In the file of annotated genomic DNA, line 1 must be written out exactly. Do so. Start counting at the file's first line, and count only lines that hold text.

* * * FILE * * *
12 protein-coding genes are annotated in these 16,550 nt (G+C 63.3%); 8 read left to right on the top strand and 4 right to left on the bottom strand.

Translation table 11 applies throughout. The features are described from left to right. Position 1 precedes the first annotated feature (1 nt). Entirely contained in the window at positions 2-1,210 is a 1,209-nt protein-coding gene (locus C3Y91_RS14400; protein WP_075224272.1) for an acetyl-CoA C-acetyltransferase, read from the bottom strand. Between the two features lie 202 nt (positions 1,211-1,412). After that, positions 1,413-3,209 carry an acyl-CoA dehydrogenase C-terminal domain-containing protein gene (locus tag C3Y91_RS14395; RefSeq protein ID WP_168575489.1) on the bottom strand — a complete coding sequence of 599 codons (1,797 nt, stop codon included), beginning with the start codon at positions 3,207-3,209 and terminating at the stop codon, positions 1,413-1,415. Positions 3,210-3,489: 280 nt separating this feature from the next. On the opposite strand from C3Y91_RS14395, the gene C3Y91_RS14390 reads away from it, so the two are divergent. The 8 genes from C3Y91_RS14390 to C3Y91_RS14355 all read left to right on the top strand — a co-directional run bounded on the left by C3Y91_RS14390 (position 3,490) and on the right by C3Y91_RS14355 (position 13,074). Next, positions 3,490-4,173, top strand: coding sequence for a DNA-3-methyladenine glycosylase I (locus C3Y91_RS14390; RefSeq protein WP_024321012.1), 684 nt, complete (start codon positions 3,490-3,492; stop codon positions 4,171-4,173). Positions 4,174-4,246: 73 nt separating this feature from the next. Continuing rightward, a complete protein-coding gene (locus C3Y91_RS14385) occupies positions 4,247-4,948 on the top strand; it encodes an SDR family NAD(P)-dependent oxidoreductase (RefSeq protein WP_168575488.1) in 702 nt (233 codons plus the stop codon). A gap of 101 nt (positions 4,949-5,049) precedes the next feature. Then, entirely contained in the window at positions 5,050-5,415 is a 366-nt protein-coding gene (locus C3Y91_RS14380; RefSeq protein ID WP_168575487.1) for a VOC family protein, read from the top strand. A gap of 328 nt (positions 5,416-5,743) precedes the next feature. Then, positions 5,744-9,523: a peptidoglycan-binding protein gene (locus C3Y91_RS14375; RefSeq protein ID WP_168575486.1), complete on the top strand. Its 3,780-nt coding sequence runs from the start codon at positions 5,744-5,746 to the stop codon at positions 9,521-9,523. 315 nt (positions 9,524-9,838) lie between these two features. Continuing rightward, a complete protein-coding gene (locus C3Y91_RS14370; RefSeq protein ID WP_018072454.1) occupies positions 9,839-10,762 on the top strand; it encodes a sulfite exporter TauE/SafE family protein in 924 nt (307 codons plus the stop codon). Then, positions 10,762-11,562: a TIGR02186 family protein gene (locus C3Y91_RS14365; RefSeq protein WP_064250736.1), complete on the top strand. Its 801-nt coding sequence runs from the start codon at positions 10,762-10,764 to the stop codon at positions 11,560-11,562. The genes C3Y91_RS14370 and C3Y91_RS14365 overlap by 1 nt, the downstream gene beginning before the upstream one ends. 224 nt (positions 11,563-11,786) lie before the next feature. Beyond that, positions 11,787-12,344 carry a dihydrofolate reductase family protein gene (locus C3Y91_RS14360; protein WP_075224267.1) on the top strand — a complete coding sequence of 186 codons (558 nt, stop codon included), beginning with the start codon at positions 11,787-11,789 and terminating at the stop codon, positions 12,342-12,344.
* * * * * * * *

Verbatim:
12 protein-coding genes are annotated in these 16,550 nt (G+C 63.3%); 8 read left to right on the top strand and 4 right to left on the bottom strand.